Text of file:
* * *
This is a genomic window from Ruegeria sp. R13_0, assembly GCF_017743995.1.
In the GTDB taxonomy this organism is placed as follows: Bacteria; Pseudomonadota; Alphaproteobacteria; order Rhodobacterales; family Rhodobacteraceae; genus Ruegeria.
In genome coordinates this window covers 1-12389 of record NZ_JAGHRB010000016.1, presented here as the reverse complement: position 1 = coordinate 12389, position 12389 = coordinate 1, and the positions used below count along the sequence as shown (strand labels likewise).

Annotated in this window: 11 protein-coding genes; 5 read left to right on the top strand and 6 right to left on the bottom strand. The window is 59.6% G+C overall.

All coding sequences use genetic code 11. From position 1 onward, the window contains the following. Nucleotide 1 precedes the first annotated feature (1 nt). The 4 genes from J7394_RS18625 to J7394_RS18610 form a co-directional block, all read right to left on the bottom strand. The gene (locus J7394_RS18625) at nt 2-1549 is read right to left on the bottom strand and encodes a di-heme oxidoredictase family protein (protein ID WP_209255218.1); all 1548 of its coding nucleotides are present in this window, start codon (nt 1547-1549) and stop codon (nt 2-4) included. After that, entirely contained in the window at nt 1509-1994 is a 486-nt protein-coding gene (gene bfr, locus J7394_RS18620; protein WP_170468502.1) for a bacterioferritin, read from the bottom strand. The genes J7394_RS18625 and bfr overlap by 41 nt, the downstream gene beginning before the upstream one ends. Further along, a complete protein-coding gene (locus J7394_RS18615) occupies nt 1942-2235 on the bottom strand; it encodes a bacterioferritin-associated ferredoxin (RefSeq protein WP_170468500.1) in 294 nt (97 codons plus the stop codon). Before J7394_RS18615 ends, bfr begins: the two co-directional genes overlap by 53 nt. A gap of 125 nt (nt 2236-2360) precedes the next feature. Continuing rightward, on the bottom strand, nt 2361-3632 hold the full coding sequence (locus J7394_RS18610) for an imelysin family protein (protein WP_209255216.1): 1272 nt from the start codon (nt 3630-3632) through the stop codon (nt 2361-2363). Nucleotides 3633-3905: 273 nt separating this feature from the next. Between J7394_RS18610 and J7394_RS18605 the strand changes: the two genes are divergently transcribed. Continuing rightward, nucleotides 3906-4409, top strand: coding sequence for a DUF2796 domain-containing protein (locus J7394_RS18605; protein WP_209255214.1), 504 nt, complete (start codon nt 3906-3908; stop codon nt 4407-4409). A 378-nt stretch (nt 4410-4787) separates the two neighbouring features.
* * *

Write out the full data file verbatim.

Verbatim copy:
This is a genomic window from Ruegeria sp. R13_0, assembly GCF_017743995.1.
In the GTDB taxonomy this organism is placed as follows: Bacteria; Pseudomonadota; Alphaproteobacteria; order Rhodobacterales; family Rhodobacteraceae; genus Ruegeria.
In genome coordinates this window covers 1-12389 of record NZ_JAGHRB010000016.1, presented here as the reverse complement: position 1 = coordinate 12389, position 12389 = coordinate 1, and the positions used below count along the sequence as shown (strand labels likewise).

Annotated in this window: 11 protein-coding genes; 5 read left to right on the top strand and 6 right to left on the bottom strand. The window is 59.6% G+C overall.

All coding sequences use genetic code 11. From position 1 onward, the window contains the following. Nucleotide 1 precedes the first annotated feature (1 nt). The 4 genes from J7394_RS18625 to J7394_RS18610 form a co-directional block, all read right to left on the bottom strand. The gene (locus J7394_RS18625) at nt 2-1549 is read right to left on the bottom strand and encodes a di-heme oxidoredictase family protein (protein ID WP_209255218.1); all 1548 of its coding nucleotides are present in this window, start codon (nt 1547-1549) and stop codon (nt 2-4) included. After that, entirely contained in the window at nt 1509-1994 is a 486-nt protein-coding gene (gene bfr, locus J7394_RS18620; protein WP_170468502.1) for a bacterioferritin, read from the bottom strand. The genes J7394_RS18625 and bfr overlap by 41 nt, the downstream gene beginning before the upstream one ends. Further along, a complete protein-coding gene (locus J7394_RS18615) occupies nt 1942-2235 on the bottom strand; it encodes a bacterioferritin-associated ferredoxin (RefSeq protein WP_170468500.1) in 294 nt (97 codons plus the stop codon). Before J7394_RS18615 ends, bfr begins: the two co-directional genes overlap by 53 nt. A gap of 125 nt (nt 2236-2360) precedes the next feature. Continuing rightward, on the bottom strand, nt 2361-3632 hold the full coding sequence (locus J7394_RS18610) for an imelysin family protein (protein WP_209255216.1): 1272 nt from the start codon (nt 3630-3632) through the stop codon (nt 2361-2363). Nucleotides 3633-3905: 273 nt separating this feature from the next. Between J7394_RS18610 and J7394_RS18605 the strand changes: the two genes are divergently transcribed. Continuing rightward, nucleotides 3906-4409, top strand: coding sequence for a DUF2796 domain-containing protein (locus J7394_RS18605; protein WP_209255214.1), 504 nt, complete (start codon nt 3906-3908; stop codon nt 4407-4409). A 378-nt stretch (nt 4410-4787) separates the two neighbouring features.